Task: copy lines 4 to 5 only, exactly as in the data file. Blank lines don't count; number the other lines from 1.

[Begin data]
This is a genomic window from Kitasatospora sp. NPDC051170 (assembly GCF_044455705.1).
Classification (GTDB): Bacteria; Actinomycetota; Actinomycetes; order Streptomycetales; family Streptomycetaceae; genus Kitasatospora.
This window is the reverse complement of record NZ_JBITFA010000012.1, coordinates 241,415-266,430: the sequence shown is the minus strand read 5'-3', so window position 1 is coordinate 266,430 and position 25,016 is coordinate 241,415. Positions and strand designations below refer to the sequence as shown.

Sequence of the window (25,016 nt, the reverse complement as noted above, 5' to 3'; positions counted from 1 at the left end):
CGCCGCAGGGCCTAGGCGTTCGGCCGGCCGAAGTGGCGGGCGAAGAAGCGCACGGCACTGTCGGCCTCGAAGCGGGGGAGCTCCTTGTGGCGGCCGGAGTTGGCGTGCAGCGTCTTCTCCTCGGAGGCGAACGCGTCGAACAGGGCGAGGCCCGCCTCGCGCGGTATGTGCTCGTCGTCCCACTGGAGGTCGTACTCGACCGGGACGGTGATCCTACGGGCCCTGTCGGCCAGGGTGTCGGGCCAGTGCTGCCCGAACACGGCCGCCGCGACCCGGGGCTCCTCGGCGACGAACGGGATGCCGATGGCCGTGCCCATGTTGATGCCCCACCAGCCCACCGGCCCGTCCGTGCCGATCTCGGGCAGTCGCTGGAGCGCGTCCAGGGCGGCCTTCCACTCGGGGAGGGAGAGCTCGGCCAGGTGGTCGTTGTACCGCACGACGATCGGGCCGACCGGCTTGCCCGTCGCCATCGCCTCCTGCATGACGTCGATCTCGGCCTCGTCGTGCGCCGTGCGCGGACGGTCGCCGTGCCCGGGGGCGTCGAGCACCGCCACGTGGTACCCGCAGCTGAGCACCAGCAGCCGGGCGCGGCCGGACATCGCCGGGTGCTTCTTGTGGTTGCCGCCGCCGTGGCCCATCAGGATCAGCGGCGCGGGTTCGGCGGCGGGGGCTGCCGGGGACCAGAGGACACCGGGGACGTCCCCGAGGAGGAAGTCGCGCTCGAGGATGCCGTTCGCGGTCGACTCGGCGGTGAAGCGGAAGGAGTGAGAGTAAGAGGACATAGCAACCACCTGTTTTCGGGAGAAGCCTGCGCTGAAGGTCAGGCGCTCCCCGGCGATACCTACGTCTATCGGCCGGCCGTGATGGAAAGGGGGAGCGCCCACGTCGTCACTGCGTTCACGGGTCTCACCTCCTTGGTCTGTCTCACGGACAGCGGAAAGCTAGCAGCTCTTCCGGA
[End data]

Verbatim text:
Sequence of the window (25,016 nt, the reverse complement as noted above, 5' to 3'; positions counted from 1 at the left end):
CGCCGCAGGGCCTAGGCGTTCGGCCGGCCGAAGTGGCGGGCGAAGAAGCGCACGGCACTGTCGGCCTCGAAGCGGGGGAGCTCCTTGTGGCGGCCGGAGTTGGCGTGCAGCGTCTTCTCCTCGGAGGCGAACGCGTCGAACAGGGCGAGGCCCGCCTCGCGCGGTATGTGCTCGTCGTCCCACTGGAGGTCGTACTCGACCGGGACGGTGATCCTACGGGCCCTGTCGGCCAGGGTGTCGGGCCAGTGCTGCCCGAACACGGCCGCCGCGACCCGGGGCTCCTCGGCGACGAACGGGATGCCGATGGCCGTGCCCATGTTGATGCCCCACCAGCCCACCGGCCCGTCCGTGCCGATCTCGGGCAGTCGCTGGAGCGCGTCCAGGGCGGCCTTCCACTCGGGGAGGGAGAGCTCGGCCAGGTGGTCGTTGTACCGCACGACGATCGGGCCGACCGGCTTGCCCGTCGCCATCGCCTCCTGCATGACGTCGATCTCGGCCTCGTCGTGCGCCGTGCGCGGACGGTCGCCGTGCCCGGGGGCGTCGAGCACCGCCACGTGGTACCCGCAGCTGAGCACCAGCAGCCGGGCGCGGCCGGACATCGCCGGGTGCTTCTTGTGGTTGCCGCCGCCGTGGCCCATCAGGATCAGCGGCGCGGGTTCGGCGGCGGGGGCTGCCGGGGACCAGAGGACACCGGGGACGTCCCCGAGGAGGAAGTCGCGCTCGAGGATGCCGTTCGCGGTCGACTCGGCGGTGAAGCGGAAGGAGTGAGAGTAAGAGGACATAGCAACCACCTGTTTTCGGGAGAAGCCTGCGCTGAAGGTCAGGCGCTCCCCGGCGATACCTACGTCTATCGGCCGGCCGTGATGGAAAGGGGGAGCGCCCACGTCGTCACTGCGTTCACGGGTCTCACCTCCTTGGTCTGTCTCACGGACAGCGGAAAGCTAGCAGCTCTTCCGGA